The Nose

  • Opera
  • Composer: Dmitry Shostakovich
  • Director: Barrie Kosky
  • Conductor: Ingo Metzmacher
  • Cast includes: Martin Winkler, John Tomlinson, Rosie Aldridge, Ailish Tynan.
  • Royal Opera House, London
  • Dates: October 20, 24, 27 November 1, 4, 9.
  • Review by Owen Davies
  • 21 October 2016
The Nose
3.0Reviewer's Rating

The Nose is Shostakovich’s first opera. It was written around 1926/7 during that all too brief period when avant-garde art flourished under the new Bolshevik regime in Russia and it was first performed to a less than enthusiastic response in 1930. In this frenetic production by Barrie Kosky, we are faced with sixteen scenes packed into two hours with no interval. There is an enormous chorus and 77 individual roles with singers taking on three or four parts each; there are interludes of percussion; there are ballets with tap dancing noses and drag queen ballerinas. In the programme notes the director Barrie Kosky says “I’m sure that like most of my productions that have been done in the UK there will be complaints that it is all too much”. I don’t want to disappoint him, so yes it is all too much.

The Nose is based on a short story by Gogol. It is set in St Petersburg and it tells of the minor civil servant, Platon Kovalov, who wakes up one morning to find that his nose has vanished. He sets out on a quest to find his missing nose, trying to enlist the help of the police and of the local newspaper. He discovers that his nose, grown to enormous size, is living a successful life of its own. After many twists and turns in Kovalov’s search, he recovers the nose and, after several unsuccessful attempts to re-attach it have reduced him to despair, it mysteriously returns to his face.

If a label is necessary the best I can come up with is ‘theatre of the absurd’.  Shostakovich uses many different musical styles in the telling of the story. There are snatches of Russian folk song, a lot of percussion, and some faux music-hall turns. There is a brilliant and genuinely funny tap dance ballet performed by eleven noses. The singing ranges from the beautiful to the cacophonous, sometimes within the same musical phrase – a singer may sing a few notes, then shriek, then moan, then return to a conventional singing voice. Director Barrie Kosky fills the stage with action, using the striking set designed by Klaus Grunberg and Annie Kuhn to brilliant effect, but with such a scatter gun approach some of the ideas fly and some fall flat. The dancing noses were great – the keystone cops were irritating. Kosky says that the opera is about, amongst many other things, the fear of castration but we didn’t need this idea illustrated so crudely. The opera is sung in an English translation by David Pountney. I don’t know how many of the jokes were Gogol’s and how many were Pountney’s but some are funnier than others.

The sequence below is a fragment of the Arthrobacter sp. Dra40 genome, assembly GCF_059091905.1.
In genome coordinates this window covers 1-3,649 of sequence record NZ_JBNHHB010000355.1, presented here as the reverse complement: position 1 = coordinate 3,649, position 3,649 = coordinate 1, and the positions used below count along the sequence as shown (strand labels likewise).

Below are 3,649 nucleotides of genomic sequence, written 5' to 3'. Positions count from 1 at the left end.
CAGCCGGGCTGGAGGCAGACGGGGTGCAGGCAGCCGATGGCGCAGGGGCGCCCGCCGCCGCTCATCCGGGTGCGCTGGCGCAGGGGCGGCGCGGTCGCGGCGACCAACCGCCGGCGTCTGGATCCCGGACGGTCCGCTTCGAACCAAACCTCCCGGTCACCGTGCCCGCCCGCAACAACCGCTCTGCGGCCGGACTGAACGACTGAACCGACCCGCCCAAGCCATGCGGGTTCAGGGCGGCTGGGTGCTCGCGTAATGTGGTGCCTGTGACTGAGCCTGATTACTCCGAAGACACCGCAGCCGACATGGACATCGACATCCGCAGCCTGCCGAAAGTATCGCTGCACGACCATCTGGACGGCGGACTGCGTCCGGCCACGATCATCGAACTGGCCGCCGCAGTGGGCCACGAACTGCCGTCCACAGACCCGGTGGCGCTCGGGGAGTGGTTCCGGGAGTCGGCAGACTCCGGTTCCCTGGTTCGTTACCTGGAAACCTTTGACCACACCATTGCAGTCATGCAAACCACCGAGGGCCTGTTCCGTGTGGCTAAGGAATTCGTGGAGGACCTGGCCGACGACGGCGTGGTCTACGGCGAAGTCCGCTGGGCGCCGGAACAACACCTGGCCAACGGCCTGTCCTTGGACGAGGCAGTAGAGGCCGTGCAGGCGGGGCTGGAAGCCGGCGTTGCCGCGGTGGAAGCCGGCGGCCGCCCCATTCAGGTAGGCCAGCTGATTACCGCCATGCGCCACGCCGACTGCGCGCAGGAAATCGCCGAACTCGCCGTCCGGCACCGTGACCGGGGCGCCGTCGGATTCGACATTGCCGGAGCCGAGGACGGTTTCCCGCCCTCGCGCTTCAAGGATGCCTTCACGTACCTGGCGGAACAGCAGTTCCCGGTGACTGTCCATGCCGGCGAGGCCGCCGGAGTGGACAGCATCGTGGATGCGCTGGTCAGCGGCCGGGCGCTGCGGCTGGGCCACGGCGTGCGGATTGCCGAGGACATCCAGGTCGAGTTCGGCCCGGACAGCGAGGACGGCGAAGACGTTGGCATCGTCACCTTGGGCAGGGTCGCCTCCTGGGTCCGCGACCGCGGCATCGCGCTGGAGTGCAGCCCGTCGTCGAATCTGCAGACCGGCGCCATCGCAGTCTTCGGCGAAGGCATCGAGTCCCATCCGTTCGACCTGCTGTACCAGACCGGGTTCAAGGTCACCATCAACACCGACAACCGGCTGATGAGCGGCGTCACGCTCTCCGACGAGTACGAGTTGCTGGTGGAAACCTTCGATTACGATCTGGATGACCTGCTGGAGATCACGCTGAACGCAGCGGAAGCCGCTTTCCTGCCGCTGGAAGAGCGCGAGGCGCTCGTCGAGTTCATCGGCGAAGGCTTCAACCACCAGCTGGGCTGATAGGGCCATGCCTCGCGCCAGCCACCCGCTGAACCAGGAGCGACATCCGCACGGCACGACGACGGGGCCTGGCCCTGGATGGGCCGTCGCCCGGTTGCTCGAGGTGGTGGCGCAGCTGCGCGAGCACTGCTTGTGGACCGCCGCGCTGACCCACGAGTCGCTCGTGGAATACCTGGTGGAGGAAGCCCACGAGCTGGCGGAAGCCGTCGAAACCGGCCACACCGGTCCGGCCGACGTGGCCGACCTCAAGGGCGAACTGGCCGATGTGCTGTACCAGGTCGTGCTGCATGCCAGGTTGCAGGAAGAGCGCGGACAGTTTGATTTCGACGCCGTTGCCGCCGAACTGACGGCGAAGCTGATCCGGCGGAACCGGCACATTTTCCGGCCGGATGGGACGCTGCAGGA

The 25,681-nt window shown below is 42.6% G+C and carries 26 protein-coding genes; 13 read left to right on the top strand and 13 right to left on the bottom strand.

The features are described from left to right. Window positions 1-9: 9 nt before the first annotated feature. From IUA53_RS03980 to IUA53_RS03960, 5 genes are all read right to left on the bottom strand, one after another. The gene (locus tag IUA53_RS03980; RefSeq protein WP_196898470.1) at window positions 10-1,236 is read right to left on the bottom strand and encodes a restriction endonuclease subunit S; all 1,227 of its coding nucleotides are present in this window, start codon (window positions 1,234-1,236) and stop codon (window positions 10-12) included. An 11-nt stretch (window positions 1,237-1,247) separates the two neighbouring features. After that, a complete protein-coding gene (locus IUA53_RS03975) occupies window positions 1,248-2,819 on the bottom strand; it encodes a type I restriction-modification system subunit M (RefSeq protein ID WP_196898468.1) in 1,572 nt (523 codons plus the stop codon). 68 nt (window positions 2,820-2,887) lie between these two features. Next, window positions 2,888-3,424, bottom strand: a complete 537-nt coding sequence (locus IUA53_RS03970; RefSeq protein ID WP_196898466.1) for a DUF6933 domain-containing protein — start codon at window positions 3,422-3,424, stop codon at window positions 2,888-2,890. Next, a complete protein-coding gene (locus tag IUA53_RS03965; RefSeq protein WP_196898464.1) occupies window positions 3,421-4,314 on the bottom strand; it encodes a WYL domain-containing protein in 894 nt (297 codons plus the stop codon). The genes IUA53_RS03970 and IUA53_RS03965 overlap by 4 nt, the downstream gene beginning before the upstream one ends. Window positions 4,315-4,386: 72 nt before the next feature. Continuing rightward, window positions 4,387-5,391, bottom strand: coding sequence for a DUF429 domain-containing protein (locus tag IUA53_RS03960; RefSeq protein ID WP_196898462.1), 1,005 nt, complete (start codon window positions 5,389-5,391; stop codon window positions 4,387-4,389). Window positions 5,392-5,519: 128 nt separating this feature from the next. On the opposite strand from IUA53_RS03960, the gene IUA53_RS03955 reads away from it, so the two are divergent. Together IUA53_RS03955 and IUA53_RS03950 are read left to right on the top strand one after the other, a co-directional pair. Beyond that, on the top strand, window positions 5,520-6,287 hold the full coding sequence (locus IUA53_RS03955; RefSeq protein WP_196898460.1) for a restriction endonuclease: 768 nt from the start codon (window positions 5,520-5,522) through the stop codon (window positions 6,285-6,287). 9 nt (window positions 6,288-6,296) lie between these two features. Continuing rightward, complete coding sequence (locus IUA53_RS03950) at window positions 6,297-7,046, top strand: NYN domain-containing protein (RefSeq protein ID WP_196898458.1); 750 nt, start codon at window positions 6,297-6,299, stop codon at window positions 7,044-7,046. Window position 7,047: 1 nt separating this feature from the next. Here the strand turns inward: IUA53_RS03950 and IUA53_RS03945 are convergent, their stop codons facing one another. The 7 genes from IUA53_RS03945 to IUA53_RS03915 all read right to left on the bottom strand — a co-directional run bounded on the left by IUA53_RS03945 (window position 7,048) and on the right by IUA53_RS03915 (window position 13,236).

The central performance of Martin Winkler as Kovalov is superb. The panic as he realises the nose is gone, the despair as he realises that the nose is developing an independent existence, the frustration as the nose refuses to return to its rightful place – all are portrayed with wit and style. Amongst so many short solo roles it is impossible to do anything other than pick three that caught my imagination – the evergreen John Tomlinson as the sinister doctor is excellent, Rosie Aldridge as the barber’s wife has a nice seaside postcard impact, and Ailish Tynan, as a candidate to become Kovalov’s wife, shines in a tiny role. Ingo Metzmacher, a conductor who works mostly around the German state opera houses, does a tremendous job in holding the whole thing together and the Royal Opera chorus and orchestra do him proud.

This opera is full of invention and exuberance but short on quality. The central mad idea has a powerful charge of absurd humour to it, but not enough to sustain two hours of music drama. The performances – as we would expect from the Covent Garden company – are very fine and totally committed. The evening is a welcome opportunity to see an operatic curiosity but no more than that.

About The Author

Owen Davies was brought up in London but has Welsh roots. He was raised on chapel hymns, Handel oratorios and Mozart arias. He began going to the theatre in the 1960s and, as a teenager, used to stand at the back of the Old Vic stalls to watch Olivier’s National Theatre productions. He also saw many RSC productions at the Aldwych in the 1960s. At this time he also began to see operas at Covent Garden and developed a love for Mozart, Verdi and Richard Strauss. After a career as a social worker and a trade union officer, Owen has retired from paid employment but is a student at Rose Bruford College studying for a BA in Opera Studies.

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